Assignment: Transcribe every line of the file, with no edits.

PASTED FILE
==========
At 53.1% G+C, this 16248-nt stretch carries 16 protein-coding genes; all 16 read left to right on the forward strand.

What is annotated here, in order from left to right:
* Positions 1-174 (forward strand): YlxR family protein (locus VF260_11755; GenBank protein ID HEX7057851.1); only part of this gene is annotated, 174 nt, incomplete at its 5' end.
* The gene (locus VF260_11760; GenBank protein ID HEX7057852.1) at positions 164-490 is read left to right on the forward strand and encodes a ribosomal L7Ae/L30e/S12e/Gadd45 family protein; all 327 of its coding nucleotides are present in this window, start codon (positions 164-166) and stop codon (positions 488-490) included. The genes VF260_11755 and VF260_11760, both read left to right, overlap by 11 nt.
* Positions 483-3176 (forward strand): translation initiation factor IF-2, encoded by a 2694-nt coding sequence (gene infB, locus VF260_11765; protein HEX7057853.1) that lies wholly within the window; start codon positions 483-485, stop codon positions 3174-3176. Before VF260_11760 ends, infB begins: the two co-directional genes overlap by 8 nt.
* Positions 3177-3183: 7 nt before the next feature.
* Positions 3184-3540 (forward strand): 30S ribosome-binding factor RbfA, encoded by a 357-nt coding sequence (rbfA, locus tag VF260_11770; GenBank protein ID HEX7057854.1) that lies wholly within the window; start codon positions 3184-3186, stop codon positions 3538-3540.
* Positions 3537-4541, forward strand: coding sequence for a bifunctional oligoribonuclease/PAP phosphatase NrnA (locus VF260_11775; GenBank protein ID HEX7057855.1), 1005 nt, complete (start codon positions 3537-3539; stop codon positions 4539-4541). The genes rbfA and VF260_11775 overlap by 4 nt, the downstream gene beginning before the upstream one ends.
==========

At 53.1% G+C, this 16248-nt stretch carries 16 protein-coding genes; all 16 read left to right on the forward strand.

What is annotated here, in order from left to right:
* Positions 1-174 (forward strand): YlxR family protein (locus VF260_11755; GenBank protein ID HEX7057851.1); only part of this gene is annotated, 174 nt, incomplete at its 5' end.
* The gene (locus VF260_11760; GenBank protein ID HEX7057852.1) at positions 164-490 is read left to right on the forward strand and encodes a ribosomal L7Ae/L30e/S12e/Gadd45 family protein; all 327 of its coding nucleotides are present in this window, start codon (positions 164-166) and stop codon (positions 488-490) included. The genes VF260_11755 and VF260_11760, both read left to right, overlap by 11 nt.
* Positions 483-3176 (forward strand): translation initiation factor IF-2, encoded by a 2694-nt coding sequence (gene infB, locus VF260_11765; protein HEX7057853.1) that lies wholly within the window; start codon positions 483-485, stop codon positions 3174-3176. Before VF260_11760 ends, infB begins: the two co-directional genes overlap by 8 nt.
* Positions 3177-3183: 7 nt before the next feature.
* Positions 3184-3540 (forward strand): 30S ribosome-binding factor RbfA, encoded by a 357-nt coding sequence (rbfA, locus tag VF260_11770; GenBank protein ID HEX7057854.1) that lies wholly within the window; start codon positions 3184-3186, stop codon positions 3538-3540.
* Positions 3537-4541, forward strand: coding sequence for a bifunctional oligoribonuclease/PAP phosphatase NrnA (locus VF260_11775; GenBank protein ID HEX7057855.1), 1005 nt, complete (start codon positions 3537-3539; stop codon positions 4539-4541). The genes rbfA and VF260_11775 overlap by 4 nt, the downstream gene beginning before the upstream one ends.